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Our story

Thirteen months, bashed by a brutal ocean.

Thirteen months prior to his discovery and on a different continent, a tragedy had unfolded. A container ship called the Jolly Rubino had left the Port of Durban and was heading up the coast of Zululand. On board the ship are two 40' container loads of ice coolers, Coca-Cola branded and destined for Ethiopia, via Mombasa. North of Richards Bay, the vessel runs aground at St Lucia and in ferocious winds and rough sea conditions, it breaks apart and sinks.

Later, miraculously, one by one ice boxes escape the sunken ship and start floating south on the Agulhas current. Two months later dozens are washed ashore at Port Elizabeth or are collected by ski-boat fisherman at sea off Cape St Francis. Being in perfect condition, we tell them to fill them with beer and go fishing!


We could pause there as that story would be incredible enough, but a distinctly more adventurous ice box had decided its journey was not yet over. The box hitched itself an incredible ride on the prevailing ocean currents and turning south at Cape Point, it headed directly towards the Antarctic. It then made an eastward turn and finally, after a year at sea, it caught the currents tugging north- wards again towards the underside of Australia.

The box was eventually brought to rest on the beaches of the Great Australian Bight. After an estimated distance of 8650 Nautical Miles, it had found its new home. That's something John Iwankiw could not have imagined fully when he first dug our box out of the sand. He was sufficiently taken by the box to look at the manufacturer's tag - and emailed us requesting a new lid.

We sent John a new lid for his ice cooler for Christmas in 2003, with updated stainless-steel circlips on the hinge mechanism. Our box was whole again, in the hands of its proud new Aussie owner and back in the business of keeping drinks ice cold for years to come.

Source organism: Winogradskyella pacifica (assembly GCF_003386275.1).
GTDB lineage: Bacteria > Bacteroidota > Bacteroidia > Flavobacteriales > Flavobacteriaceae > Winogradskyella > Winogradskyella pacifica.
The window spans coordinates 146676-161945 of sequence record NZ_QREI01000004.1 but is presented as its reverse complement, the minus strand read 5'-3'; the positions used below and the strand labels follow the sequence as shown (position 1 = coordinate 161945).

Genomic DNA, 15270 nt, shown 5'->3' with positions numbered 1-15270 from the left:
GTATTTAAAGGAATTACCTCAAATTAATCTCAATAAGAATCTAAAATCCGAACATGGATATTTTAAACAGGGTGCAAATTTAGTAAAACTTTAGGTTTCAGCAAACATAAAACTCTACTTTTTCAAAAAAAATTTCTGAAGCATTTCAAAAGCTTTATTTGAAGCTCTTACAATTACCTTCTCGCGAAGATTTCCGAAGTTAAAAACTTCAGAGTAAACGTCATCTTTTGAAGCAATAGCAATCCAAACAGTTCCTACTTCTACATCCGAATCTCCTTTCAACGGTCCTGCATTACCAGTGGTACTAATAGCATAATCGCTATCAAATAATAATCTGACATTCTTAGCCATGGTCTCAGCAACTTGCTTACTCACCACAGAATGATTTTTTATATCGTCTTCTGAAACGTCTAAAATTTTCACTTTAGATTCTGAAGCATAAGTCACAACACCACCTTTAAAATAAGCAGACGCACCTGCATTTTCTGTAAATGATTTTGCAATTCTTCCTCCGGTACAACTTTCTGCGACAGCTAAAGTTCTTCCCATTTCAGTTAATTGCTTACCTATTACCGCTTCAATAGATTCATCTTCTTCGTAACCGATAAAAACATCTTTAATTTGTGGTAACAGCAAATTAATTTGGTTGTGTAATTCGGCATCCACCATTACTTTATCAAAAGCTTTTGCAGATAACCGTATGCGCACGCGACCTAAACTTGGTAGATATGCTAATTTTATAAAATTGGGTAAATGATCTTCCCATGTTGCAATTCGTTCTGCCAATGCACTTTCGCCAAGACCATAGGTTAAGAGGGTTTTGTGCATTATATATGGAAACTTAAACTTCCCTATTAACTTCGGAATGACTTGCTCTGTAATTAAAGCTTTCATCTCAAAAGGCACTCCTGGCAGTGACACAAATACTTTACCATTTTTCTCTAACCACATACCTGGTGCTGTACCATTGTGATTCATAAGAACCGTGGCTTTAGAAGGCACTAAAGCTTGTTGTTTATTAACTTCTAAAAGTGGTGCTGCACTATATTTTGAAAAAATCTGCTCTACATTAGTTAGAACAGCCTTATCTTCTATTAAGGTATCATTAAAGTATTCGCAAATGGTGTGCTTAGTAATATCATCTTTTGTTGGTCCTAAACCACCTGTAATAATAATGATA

Chronology of events

11 October 2002.

Jolly Rubino runs aground at St Lucia and sinks. Ice boxes later escape their ocean grave and start floating south.

December 2002.

Two months later, Tim Christie, a ski boat fisherman from Cape St Francis collects boxes at sea and con- tacts us. Keep them and fill them with beer we tell him.

December 2003.

Thirteen months later, John Iwankiw finds the box on the beach in Australia and by means of the asset tag, he is able to contact us and order a new lid.

September 2019.

15 years after finding the box, John Iwankiw still uses the same box to go fishing with his mates east of Red Rocks Point on the Great Australian Bight. It makes a great talking point around the campfire.

One incredible journey inspires another

Our newly-introduced ‘soft’ range of coolers has been the beneficiary of this gained experience. A world first so far as we know, the soft range offers a leak-proof moulded inner shell that is cladded in the luxury feel of a military canvas outer. Lighter than the hard range, our soft coolers still deliver the ice retaining performance the Rogue name is known for.

Here’s an African bush inspired brand, surpassing anything else on the market. Safari-styled with bespoke detailing – but always outstandingly functional.

If you’re one of the early adopters making a purchase of a Rogue Ice Cooler, we would like to thank you for your support. We hope that your Rogue Ice Cooler becomes your trusted friend and companion on many adventures.